It's an interesting topic and Cadet raises multiple fascinating questions, but I can't imagine the idea of year-round schooling will ever gain a lot of traction. Can you imagine how unfocused kids would be in the dog days of summer? Hell, teachers too.
  3. sportschick

    sportschick Active Member

    A lot of research shows that kids who go to year-round school achieve at higher levels, when things such as socioeconomic status, family involvement are taken into account. It's becoming very popular in inner-city elementary schools for that reason.

    I think getting a couple weeks off every couple months would solve the attention span issue.
  4. Smallpotatoes

    Smallpotatoes Well-Known Member

    My mom used to be a teacher and she said that about every eight weeks or so, you could tell the kids needed a break.
  5. imjustagirl

    imjustagirl Active Member

    OK, then work seven days a week every week, and just only work 5 1/2 hour days. That should help the attention span, because you're getting longer nights away from the office.

    I think year-round schooling is a terrible, terrible, terrible idea. But I don't have studies to back up my position, so I'm sure I'll get shouted down.
  6. Cadet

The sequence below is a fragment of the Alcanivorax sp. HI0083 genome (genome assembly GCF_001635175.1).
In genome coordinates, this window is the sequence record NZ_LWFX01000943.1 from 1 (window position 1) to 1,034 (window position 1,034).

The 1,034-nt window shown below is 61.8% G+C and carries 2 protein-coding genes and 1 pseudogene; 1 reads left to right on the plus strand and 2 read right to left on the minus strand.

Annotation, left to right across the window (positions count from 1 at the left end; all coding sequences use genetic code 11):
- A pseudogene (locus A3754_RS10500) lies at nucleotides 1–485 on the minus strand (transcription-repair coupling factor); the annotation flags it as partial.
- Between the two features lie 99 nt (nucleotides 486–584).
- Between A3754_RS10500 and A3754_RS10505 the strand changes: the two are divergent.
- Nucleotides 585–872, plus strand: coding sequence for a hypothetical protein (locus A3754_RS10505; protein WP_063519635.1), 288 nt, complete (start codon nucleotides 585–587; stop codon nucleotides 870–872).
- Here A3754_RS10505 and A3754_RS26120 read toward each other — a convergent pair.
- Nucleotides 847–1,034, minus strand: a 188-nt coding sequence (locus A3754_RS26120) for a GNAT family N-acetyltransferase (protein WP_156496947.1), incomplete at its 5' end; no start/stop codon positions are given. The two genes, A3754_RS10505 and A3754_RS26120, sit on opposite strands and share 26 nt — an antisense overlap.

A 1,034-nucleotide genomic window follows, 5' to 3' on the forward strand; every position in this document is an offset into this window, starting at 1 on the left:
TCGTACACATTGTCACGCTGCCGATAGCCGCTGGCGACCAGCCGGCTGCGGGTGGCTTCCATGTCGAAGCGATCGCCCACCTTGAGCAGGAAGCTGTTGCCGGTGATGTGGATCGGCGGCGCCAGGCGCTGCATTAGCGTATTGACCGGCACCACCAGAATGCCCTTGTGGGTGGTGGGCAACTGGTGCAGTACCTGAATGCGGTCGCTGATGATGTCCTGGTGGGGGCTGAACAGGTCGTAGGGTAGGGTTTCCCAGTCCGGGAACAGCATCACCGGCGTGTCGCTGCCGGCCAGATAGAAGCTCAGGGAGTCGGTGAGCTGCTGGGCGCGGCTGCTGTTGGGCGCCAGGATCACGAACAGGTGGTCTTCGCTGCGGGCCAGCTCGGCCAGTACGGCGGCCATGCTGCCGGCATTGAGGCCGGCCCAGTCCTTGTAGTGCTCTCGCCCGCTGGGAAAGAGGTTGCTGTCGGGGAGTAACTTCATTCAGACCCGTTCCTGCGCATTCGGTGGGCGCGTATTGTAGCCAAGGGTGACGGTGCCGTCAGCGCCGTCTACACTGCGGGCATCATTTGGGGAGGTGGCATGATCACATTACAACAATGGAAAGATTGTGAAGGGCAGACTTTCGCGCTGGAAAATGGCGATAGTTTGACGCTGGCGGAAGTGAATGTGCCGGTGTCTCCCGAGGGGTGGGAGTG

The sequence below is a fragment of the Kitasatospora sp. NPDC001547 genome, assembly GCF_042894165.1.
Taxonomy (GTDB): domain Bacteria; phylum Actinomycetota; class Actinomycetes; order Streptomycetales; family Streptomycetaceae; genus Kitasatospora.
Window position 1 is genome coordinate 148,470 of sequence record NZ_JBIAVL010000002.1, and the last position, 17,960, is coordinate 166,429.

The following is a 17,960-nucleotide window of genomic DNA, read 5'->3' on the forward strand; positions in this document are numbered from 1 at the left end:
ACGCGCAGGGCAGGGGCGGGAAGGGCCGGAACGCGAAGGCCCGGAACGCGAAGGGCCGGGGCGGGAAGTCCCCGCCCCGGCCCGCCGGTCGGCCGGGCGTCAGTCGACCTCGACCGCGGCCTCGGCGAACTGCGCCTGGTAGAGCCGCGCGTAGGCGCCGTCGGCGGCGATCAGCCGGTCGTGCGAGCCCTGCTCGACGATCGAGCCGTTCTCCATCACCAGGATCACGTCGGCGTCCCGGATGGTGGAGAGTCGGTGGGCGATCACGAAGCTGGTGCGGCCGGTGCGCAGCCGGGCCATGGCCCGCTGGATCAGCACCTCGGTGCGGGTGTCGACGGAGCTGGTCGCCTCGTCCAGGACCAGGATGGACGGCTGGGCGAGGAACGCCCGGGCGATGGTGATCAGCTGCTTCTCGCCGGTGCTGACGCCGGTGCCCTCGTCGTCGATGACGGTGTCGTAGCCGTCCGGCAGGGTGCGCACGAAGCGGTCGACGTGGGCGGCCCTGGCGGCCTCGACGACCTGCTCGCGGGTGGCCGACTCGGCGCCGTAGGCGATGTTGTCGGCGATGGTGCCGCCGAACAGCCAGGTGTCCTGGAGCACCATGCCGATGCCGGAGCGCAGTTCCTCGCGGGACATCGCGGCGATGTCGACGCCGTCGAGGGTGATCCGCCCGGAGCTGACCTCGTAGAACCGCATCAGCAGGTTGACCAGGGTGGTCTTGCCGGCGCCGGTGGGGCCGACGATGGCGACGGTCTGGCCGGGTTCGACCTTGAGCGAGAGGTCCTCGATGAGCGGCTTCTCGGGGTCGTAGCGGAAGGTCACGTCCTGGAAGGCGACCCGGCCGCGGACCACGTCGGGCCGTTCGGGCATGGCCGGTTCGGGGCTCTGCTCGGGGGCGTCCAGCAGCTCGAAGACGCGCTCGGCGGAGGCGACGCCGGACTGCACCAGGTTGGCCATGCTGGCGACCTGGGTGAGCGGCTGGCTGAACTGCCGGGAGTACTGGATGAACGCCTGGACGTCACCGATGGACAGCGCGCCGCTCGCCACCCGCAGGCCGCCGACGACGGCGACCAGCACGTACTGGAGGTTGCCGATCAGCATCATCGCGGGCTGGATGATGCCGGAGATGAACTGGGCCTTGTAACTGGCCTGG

Cadet Guest

    I hear working parents love it because it solves their three-month day care issue. Of course, they still have occasional two-week day care issues, but it can be less expensive and they can better coordinate days off from work.

    I was just realizing tonight how asinine the 9-month scholastic sport schedule is, especially when things like a baseball championship tournament are threatened by snow.
  7. BYH

    BYH Active Member

    Don't kids pretty much average a decent-sized break every eight weeks? Sure, they go nearly three months before a real break from the first day of school thru Thanksgiving, but then there's at least a week (and usually at least 10 days) at Christmas, then a break in February and another one in April. Obviously that's not one break every eight weeks, but the longest period w/o an extended break is when the kids (and teachers) are theoretically at their sharpest and most attentive.